Sattaday July the 7th
Clear with fresh breases the wind att South Steard WSW [insert] Commodore made
att 4 in the afternoon the Signal of Longutude this Day att 12 oclock observd in the Latd of 5 North & Lontcl of 18:52 West Light wind to the SSE Steard SW
Sunday July the 8th — — — Morning Clear with fresh beases the wind att SSE Steard SW att 11 in the forenoon Saw a strang sail to windard Stearing to the Northard the fleat hoisted ther Colars but could not Speak her this Day att 12 oclock observd in 4:36 att night the wind vareing to the ESE att 12 att night varing back again to SSE Steard SW

Date Remarks

Munday July the 9th 1787 this Morning Clear with Light Breases the wind att SSE Steard SW this Day unbent the new top Sails & bent the old ones after being repared Latd of 3:55 Lontd 25 0
Tuesday July the 10th — — Clear weather with Light breases the wind att SSE Steard SW made an End of caulken the in Quarter Deck and implyed in Screapin the Decks and painting the bends in Latd of 3:30 North & Lontd 25:43 W
Wedensday July the 11th — — in the Morning dark & Clowdy with Light breases the wind att SSE Steard SW att night the wind varing to the Bastard Steard SSW this Day Observd in the Latd of 3-00 North & Lon"1 26 W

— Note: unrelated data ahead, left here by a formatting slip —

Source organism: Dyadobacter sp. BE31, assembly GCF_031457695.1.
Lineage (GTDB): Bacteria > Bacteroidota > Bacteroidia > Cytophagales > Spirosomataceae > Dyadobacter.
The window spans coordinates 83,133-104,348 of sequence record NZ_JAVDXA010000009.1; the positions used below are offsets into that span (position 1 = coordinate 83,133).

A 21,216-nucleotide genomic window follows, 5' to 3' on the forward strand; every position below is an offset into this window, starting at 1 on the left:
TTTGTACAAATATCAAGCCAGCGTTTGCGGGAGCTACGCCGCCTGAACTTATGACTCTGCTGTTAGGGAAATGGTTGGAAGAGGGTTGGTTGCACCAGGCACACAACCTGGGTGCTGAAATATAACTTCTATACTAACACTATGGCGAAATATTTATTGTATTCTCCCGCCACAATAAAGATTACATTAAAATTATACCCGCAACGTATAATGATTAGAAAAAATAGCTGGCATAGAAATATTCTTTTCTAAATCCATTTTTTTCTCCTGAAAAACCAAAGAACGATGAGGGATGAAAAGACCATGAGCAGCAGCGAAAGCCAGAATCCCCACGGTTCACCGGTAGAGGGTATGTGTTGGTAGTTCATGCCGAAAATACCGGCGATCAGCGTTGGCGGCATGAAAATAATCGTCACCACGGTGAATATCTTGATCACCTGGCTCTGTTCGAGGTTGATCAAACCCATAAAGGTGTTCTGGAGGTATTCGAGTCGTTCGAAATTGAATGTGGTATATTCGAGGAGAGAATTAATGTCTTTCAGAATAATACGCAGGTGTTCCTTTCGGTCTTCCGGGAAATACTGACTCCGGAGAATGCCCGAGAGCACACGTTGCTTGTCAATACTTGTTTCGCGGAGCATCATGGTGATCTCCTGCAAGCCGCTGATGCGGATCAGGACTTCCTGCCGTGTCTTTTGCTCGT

Tursday July the 12th
Clear weather with Light breases the wind att SSE Steard SWBS
Thursday July the 12th 1787
Emplyed the Ships Company in Spinen yarn this Day in Latd of 2:19 North att 5 oclock the Lieuth of the Suply came on bord to See that the Ship was kept cleane
Fryday July the 13th — —
Clear weather with fresh breases the wind
att SEES Steard SWBS this Day in the Latd of 1:17 North att 1 Spoke the frindship att night a large Seoul of flying fish flew on
Sataday July the 14th — —
Clear with fresh breases the wind att SEBE Steard SBW Caut 2 or 3 Benators att 12 oclock in the Latd of 0:15 Miles to the Northerd of the Line att past 6 att night Crosed the Equnoction Line in the Longtcl of 26:54 West the wind att ESE Steard South fine Clear wearther with Light breases
. . . Sunday July the 15th 1787
Clear weather with Light breases the wind att ESE Steard South att 12 oclock observd in the Lata of 00:17: miles
South Gaut a shirk att 8 att night the wind came to East Steard S By E fresh breases
Munday July the 16th — —
Clear weather with Light breas es W the wind att East Steard S By this Day att 12 oclock in the Latd of 1:16 South the wind att ESE Steard South 1/2 W Light Winds
Tuesday July the 17th — —
Clear weather with Light breases the wind att E By S Steard South att 12 oclock in the Latd of 2:54 South Caut a very fine Dolphin Large quaneyty of benaters & allbcores the wind att East Steard South 1/2 East
Wedensday July the 18th 1787